Shameful stats reveal child poverty
Money, while it cannot buy happiness, is an important means to achieving higher living standards.
In New Zealand, the average household net-adjusted disposable income per capita is lower than the average of the 35 OECD countries.
For those lucky enough to have a home, housing costs take up a larger share of the household budget representing the largest single expenditure for many individuals and families. In the New Zealand, households on average spend above the OECD average on keeping a roof over their heads.
However 1 in 100 kiwis are homeless. That is approximately 41,000 people. A spokesperson for Te Puea Marae which provided temporary shelter over winter noted, ‘‘This is a different strata of community that we are talking about. We are used to seeing the rough sleepers. We know what they look like in Queen St. These are mums and dads that look and sound like us between the hours of 8am and 4pm but after 4pm they are going to crisis mode looking for places to sleep.’’
According to UNICEF, as many as 28 per cent of New Zealand children – about 305,000 – currently live in poverty.
When a child grows up in poverty they miss out on things most New Zealanders take for granted. They are living in cold, damp, over-crowded houses, if they have a house at all, they do not have warm or rain-proof clothing, their shoes are worn, and many days they go hungry. It can mean doing badly at school, not getting a good job, having poor health and falling into a life of crime. Children who grow up poor also have a higher chance that their own children will grow up poor.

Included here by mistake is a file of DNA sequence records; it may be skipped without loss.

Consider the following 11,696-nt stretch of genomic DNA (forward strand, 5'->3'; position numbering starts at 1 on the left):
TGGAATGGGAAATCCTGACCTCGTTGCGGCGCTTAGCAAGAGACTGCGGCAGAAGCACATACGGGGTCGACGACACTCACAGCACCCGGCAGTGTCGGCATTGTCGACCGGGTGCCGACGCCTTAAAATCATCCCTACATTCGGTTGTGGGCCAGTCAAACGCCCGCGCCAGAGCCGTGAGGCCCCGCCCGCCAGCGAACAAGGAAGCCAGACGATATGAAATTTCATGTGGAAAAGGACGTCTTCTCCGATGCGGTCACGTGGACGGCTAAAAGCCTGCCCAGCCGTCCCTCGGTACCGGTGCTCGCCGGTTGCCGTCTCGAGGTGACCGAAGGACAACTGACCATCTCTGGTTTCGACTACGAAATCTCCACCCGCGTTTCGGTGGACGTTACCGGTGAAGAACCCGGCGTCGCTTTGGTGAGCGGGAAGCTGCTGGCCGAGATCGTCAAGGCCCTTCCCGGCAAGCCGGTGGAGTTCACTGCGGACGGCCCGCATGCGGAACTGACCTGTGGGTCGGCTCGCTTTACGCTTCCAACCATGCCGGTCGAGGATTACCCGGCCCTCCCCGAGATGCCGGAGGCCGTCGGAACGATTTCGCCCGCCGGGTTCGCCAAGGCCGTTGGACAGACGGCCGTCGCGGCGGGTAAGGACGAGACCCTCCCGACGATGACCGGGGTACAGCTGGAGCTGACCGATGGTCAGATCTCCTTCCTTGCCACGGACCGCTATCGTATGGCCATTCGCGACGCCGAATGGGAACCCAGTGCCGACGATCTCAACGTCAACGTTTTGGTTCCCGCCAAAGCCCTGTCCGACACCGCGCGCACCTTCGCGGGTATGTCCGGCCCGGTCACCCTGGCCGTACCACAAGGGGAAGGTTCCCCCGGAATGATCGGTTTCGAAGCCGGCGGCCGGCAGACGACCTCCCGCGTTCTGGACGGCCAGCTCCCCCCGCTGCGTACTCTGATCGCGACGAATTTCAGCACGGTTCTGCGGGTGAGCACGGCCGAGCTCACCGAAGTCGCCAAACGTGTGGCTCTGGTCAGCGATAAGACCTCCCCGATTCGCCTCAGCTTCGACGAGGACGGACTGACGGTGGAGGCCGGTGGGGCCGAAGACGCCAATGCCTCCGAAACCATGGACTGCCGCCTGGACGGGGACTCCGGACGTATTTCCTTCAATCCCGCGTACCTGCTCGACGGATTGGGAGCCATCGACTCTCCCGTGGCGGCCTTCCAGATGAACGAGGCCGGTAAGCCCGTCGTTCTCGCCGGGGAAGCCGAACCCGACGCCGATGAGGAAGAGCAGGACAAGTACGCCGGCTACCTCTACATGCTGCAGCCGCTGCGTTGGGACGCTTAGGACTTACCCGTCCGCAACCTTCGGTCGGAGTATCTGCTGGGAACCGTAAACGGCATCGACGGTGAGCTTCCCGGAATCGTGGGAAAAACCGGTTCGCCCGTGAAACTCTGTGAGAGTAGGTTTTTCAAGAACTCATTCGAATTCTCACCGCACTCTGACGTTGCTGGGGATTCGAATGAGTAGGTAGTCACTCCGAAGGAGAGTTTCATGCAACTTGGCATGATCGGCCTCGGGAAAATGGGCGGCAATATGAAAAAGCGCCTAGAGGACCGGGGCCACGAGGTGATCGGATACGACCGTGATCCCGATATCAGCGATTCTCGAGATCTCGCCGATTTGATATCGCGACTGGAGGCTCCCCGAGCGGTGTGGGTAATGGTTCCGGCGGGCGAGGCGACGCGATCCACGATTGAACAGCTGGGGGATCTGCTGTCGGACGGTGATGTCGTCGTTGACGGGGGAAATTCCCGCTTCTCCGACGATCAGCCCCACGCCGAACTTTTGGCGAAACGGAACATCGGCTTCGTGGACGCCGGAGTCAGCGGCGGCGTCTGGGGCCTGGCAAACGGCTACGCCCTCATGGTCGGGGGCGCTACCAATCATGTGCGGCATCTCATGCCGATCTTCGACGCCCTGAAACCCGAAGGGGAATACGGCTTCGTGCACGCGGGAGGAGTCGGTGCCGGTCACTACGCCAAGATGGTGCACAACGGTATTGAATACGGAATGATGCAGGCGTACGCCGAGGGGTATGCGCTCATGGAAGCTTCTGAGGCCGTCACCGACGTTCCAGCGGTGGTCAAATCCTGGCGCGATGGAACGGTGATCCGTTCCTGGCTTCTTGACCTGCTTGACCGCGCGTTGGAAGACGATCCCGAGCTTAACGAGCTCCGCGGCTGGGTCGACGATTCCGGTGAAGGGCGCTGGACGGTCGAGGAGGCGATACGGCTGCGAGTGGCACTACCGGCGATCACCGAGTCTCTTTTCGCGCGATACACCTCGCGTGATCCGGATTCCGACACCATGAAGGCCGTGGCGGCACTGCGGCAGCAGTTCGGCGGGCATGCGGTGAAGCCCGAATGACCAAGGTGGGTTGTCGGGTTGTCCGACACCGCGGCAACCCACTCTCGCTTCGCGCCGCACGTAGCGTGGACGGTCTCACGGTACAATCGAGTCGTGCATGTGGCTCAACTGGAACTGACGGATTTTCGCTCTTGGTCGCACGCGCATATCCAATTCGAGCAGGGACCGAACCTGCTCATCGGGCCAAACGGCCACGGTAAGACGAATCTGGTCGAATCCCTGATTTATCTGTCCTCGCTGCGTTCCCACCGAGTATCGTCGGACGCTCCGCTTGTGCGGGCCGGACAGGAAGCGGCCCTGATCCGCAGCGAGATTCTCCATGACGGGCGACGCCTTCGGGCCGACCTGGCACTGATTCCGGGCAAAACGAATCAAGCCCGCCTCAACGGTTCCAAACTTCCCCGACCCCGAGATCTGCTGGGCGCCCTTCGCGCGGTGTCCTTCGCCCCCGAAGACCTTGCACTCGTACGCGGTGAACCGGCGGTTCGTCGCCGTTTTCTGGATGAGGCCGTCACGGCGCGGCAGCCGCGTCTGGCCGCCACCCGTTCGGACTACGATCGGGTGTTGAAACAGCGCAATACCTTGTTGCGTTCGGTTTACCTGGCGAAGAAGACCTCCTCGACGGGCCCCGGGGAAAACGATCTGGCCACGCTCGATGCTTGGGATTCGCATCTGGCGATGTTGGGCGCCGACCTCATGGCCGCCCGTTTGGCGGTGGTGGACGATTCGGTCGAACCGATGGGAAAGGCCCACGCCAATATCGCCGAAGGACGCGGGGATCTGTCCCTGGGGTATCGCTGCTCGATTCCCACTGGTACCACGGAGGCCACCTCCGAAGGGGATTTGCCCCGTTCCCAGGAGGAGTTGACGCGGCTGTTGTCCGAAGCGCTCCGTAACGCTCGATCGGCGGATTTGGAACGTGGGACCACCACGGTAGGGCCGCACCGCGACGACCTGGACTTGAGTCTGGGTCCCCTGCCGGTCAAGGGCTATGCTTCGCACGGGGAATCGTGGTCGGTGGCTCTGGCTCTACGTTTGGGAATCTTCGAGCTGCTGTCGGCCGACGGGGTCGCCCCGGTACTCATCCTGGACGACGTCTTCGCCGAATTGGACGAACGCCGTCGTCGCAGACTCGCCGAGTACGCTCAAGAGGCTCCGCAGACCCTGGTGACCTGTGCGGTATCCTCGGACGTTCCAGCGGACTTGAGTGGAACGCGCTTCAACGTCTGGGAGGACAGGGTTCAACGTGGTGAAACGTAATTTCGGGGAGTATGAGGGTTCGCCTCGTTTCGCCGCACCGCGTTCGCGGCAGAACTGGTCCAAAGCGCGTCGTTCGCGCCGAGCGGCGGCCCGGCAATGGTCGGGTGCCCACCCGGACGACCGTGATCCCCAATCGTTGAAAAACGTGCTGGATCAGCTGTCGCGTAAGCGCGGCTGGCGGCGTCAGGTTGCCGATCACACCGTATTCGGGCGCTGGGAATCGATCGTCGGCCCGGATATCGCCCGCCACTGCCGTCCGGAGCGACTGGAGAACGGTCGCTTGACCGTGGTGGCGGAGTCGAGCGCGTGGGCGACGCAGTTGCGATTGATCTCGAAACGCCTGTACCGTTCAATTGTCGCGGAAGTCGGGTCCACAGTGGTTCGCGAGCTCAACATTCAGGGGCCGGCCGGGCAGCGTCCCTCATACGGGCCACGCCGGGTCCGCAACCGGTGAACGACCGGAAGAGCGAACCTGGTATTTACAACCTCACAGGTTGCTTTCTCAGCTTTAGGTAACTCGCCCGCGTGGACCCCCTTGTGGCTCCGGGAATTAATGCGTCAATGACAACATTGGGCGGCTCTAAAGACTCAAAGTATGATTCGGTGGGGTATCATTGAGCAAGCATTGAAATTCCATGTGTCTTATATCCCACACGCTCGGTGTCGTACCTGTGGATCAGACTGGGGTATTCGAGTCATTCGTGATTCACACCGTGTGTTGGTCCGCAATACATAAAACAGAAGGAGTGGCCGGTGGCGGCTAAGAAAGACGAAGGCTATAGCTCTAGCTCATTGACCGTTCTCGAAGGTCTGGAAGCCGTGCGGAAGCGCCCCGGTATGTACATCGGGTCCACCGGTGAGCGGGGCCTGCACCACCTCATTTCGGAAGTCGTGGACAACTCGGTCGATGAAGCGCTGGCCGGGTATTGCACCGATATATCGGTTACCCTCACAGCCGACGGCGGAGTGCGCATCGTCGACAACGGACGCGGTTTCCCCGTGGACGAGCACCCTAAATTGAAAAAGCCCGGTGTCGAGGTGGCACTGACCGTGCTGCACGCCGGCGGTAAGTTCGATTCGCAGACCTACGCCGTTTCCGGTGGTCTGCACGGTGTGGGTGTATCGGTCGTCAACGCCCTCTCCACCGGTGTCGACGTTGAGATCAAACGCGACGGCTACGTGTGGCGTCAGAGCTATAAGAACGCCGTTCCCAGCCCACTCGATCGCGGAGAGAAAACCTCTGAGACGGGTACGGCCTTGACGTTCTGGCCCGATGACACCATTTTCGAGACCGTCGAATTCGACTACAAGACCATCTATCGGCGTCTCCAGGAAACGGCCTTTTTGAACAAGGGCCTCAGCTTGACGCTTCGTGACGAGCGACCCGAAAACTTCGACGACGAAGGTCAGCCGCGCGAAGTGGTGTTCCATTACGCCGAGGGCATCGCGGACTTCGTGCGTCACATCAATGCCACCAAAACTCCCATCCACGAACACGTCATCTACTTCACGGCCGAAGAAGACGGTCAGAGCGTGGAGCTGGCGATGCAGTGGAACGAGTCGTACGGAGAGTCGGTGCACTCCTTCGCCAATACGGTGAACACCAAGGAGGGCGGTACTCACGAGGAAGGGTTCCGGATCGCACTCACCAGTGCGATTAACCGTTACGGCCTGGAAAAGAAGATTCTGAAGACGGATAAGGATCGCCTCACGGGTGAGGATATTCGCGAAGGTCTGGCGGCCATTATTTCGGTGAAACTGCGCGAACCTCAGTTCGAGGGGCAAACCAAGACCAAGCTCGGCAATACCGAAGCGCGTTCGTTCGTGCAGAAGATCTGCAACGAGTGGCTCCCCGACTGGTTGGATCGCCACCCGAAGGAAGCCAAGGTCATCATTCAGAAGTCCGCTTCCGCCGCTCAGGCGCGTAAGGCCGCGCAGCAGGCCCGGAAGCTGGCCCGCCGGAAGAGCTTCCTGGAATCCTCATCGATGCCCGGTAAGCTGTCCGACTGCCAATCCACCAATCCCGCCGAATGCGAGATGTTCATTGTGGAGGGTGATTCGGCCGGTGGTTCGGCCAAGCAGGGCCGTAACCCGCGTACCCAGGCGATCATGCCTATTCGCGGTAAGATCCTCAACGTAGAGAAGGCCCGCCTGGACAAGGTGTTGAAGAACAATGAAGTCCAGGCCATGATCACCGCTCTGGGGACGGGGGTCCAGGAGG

A shared vision to unite all of New Zealand, what our values are for our children and what we aspire for our children has developed in the form of a Covenant/Kawenta for Our Nation’s Children.
The document is intended to focus a national conversation about what we want for our children today and in the future. The covenant/kawenata commits to protecting children from violence, abuse, neglect and to provide a proper standard of living. It also promises to support their emotional and mental wellbeing, provide education and take children’s views into account.
The Covenant states: ’’We as New Zealanders undertake an unconditional duty to do all in our power to ensure that all our children are treasured, respected and enjoy a good life full of opportunity in a nation that is diverse and rich in culture and aroha… Childhood should be a time of joy and light. It should be free from fear and neglect and isolation.’’
You can read the full Covenant here familysupport.org.nz/news/.
- Geoff Smith is the general manager - Franklin Family Support and Heartland Services
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